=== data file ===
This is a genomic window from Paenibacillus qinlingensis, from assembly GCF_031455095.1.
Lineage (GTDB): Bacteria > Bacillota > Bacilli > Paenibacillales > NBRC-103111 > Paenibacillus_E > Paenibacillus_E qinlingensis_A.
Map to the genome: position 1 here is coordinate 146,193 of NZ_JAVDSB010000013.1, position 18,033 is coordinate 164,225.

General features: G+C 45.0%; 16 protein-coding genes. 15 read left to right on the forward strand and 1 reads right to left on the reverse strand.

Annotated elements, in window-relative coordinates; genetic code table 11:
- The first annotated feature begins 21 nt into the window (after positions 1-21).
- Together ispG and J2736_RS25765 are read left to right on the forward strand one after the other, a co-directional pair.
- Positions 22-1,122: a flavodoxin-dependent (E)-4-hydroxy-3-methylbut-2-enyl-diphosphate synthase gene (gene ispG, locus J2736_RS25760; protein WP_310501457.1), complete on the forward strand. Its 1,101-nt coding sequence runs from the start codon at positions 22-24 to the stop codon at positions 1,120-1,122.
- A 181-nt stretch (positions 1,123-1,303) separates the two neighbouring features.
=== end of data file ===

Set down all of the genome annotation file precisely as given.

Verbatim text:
This is a genomic window from Paenibacillus qinlingensis, from assembly GCF_031455095.1.
Lineage (GTDB): Bacteria > Bacillota > Bacilli > Paenibacillales > NBRC-103111 > Paenibacillus_E > Paenibacillus_E qinlingensis_A.
Map to the genome: position 1 here is coordinate 146,193 of NZ_JAVDSB010000013.1, position 18,033 is coordinate 164,225.

General features: G+C 45.0%; 16 protein-coding genes. 15 read left to right on the forward strand and 1 reads right to left on the reverse strand.

Annotated elements, in window-relative coordinates; genetic code table 11:
- The first annotated feature begins 21 nt into the window (after positions 1-21).
- Together ispG and J2736_RS25765 are read left to right on the forward strand one after the other, a co-directional pair.
- Positions 22-1,122: a flavodoxin-dependent (E)-4-hydroxy-3-methylbut-2-enyl-diphosphate synthase gene (gene ispG, locus J2736_RS25760; protein WP_310501457.1), complete on the forward strand. Its 1,101-nt coding sequence runs from the start codon at positions 22-24 to the stop codon at positions 1,120-1,122.
- A 181-nt stretch (positions 1,123-1,303) separates the two neighbouring features.